London Metropolitan University Research Institutes
 

Lost in migration: barriers to the social integration of first generation immigrant students in Irish second level education

Author(s) O'Connor, S.  
Publisher London: CiCe  
Year 2014  
Editor P. Cunningham & N. Fretwell (eds.) Innovative Practice and Research Trends in Identity, Citizenship and Education  
Age group -  
Keywords/Abstract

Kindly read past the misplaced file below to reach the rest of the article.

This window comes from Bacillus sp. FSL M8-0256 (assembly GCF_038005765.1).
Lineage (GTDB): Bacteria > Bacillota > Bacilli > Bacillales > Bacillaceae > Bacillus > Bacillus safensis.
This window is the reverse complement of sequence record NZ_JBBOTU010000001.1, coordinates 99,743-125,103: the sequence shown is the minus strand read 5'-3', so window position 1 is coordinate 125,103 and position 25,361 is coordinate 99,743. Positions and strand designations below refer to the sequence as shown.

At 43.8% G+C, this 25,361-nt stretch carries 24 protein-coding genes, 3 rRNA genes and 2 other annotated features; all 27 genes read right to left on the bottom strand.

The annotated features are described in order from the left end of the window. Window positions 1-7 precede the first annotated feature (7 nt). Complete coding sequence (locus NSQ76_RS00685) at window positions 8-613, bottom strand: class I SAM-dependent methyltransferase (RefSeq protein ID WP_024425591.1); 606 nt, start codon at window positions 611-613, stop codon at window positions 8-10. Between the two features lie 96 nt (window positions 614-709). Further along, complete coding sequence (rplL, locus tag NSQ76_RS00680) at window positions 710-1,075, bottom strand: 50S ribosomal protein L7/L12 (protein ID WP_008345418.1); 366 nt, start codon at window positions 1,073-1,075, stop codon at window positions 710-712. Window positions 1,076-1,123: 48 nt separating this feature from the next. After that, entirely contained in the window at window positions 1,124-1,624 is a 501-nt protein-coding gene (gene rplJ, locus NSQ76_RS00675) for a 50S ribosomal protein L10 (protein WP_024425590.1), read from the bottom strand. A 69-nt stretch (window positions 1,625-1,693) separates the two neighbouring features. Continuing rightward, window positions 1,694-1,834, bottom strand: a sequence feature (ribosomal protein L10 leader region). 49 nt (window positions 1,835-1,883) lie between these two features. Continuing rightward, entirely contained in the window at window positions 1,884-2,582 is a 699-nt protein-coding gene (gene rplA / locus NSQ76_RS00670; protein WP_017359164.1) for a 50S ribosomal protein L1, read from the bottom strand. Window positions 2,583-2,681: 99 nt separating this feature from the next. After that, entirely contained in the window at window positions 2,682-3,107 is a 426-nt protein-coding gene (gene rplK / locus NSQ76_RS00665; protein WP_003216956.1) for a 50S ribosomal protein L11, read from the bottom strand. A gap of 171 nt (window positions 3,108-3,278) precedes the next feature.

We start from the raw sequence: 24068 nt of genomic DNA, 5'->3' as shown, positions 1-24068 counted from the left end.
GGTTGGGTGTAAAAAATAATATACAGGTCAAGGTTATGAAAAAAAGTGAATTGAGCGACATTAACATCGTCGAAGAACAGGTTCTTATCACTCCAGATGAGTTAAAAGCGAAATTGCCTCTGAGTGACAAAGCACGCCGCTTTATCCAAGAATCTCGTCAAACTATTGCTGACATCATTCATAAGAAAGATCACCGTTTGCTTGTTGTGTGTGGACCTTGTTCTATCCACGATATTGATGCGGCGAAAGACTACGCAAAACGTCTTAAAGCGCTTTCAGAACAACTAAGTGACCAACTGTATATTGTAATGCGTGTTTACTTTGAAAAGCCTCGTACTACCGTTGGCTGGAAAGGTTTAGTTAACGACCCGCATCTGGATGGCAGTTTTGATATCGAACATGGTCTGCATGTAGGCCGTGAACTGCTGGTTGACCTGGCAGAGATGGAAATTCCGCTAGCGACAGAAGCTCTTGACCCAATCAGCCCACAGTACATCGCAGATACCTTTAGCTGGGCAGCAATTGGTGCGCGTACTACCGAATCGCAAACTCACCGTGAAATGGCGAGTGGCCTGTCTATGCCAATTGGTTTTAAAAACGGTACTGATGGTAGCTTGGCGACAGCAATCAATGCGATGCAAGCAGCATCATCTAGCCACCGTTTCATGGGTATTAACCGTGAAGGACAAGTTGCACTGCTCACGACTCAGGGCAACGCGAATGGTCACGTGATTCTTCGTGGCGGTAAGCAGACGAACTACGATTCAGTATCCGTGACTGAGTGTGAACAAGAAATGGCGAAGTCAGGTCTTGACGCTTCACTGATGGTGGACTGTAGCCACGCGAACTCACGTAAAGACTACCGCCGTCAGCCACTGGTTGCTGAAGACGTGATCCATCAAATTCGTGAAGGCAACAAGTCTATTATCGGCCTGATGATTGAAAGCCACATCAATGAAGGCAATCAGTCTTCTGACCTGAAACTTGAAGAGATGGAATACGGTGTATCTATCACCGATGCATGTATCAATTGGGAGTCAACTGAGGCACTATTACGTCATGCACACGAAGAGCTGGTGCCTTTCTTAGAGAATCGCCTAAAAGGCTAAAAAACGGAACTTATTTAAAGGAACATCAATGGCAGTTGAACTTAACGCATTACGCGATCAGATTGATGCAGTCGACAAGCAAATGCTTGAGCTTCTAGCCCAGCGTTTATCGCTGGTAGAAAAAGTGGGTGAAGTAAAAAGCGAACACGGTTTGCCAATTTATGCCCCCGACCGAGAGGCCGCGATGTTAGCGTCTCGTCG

Ireland experienced unprecedented growth in immigration from circa 1993 to 2011 which resulted in greater linguistic and ethnic diversity in Irish schools. This paper is part of a doctoral study which investigated the experiences of first generation children of migrants in second level education by focussing on the central issue of the need for immigrant students to experience academic and social integration and the obligation of the state, school management and teachers to support their overall integration and educational wellbeing. The author examines how inadequate English language support, racist bullying and systemic inequality become barriers to the social integration of immigrant students. A case study on the lived experiences of first generation migrant students in a large second level urban school was carried out over the three year period of fieldwork, from 2009 to 2012. Semi-structured interviews were conducted with in-school and out-of-school educational personnel and focus group discussions were organised with first generation immigrant student groups. Part of the findings demonstrated that migrant children were subjected to comments and taunts of a xenophobic, racist and intolerant nature. This behaviour, perpetuated by a small number of students from the majority culture, was persistent and impacted negatively on immigrant student wellbeing, influenced their socialisation patterns and contributed towards clustering of students in own nationality or in mixed immigrant student groupings. Measures to tackle xenophobic and racist bullying were implicitly contained in the school’s anti-bullying policy. However, the activation of the anti-bullying strategies was contingent on reporting by other students, school personnel, parents or the targets of the bullying. Findings showed that xenophobic and racist bullying mainly occurred away from the observation of school personnel was mostly unreported and resulted in exclusion. Inadequate state support contributes to inequality of opportunity and immigrant student exclusion. State cutbacks to English language support, pupil-teacher ratio and middle management positions in an age of austerity, has resulted in the perpetuation of disadvantage. The discussion on inequality is framed by Bourdieu’s concept of social and cultural capital.
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